Over the years, applications of machine learning and neural networks have become increasingly ubiquitous in tasks from voice-to-text transcription to image recognition, generative modeling, and beyond. Although the function of neural networks (NNs) is understood on a mechanistic level, e.g. transmission of signals across neurons/layers and pathfinding strategies like gradient descent, little is understood about the higher-level loss landscapes neural networks navigate or the intricate functions they approximate. Current deep learning research focuses more on industry use cases and optimizing or adding new functionality to NN architectures than it does on understanding or interpreting how existing methods work. As in other systems of collective dynamics, characterizing the emergent rules that govern a system of nodes on a higher level proves difficult even if we know how individual perceptrons fire. This project aims to clarify how neural networks converge to solutions in convoluted high-dimensional loss landscapes. We hypothesize that, as in other coupled high-dimensional systems, the energy/loss landscapes of NNs will follow a complex octopus-like structure with tentacle-like basins of attraction winding through the state space as opposed to smooth/straight paths towards a global optimum. To understand the complex structures of high-dimensional neural network loss landscapes, we apply different tricks to explore the state space such as plotting convergence and distance until convergence along different rays projected out from the local optima of a neural network. We aim to map how basins of attraction spread across a landscape and characterize differences in generalization performance versus basin structure across competing minima. We further study the loss landscapes of NNs of various architectures to interpret how choices of activation function, loss function, depth, etc. affect performance. Visualizing and understanding the loss landscapes of neural networks offers insights into how NNs learn and how we might improve generalization performance.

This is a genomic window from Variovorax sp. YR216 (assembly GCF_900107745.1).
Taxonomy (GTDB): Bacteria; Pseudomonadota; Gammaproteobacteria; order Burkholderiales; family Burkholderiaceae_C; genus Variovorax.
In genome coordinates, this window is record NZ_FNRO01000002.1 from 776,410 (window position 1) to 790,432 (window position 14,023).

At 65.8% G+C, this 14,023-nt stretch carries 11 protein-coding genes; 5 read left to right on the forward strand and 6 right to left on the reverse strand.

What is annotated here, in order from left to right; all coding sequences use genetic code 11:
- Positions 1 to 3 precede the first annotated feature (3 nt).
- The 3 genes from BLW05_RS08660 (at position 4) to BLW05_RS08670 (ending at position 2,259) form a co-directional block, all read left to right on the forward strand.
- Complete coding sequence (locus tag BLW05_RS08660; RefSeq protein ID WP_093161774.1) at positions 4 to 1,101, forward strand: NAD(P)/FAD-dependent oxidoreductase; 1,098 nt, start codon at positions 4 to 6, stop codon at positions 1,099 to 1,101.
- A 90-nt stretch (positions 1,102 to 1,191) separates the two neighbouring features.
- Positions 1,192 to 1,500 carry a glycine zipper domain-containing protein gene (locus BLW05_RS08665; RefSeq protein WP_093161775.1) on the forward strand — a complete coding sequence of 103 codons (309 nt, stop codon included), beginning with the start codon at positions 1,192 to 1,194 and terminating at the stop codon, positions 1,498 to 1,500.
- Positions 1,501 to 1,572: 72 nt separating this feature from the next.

Willamette University (US)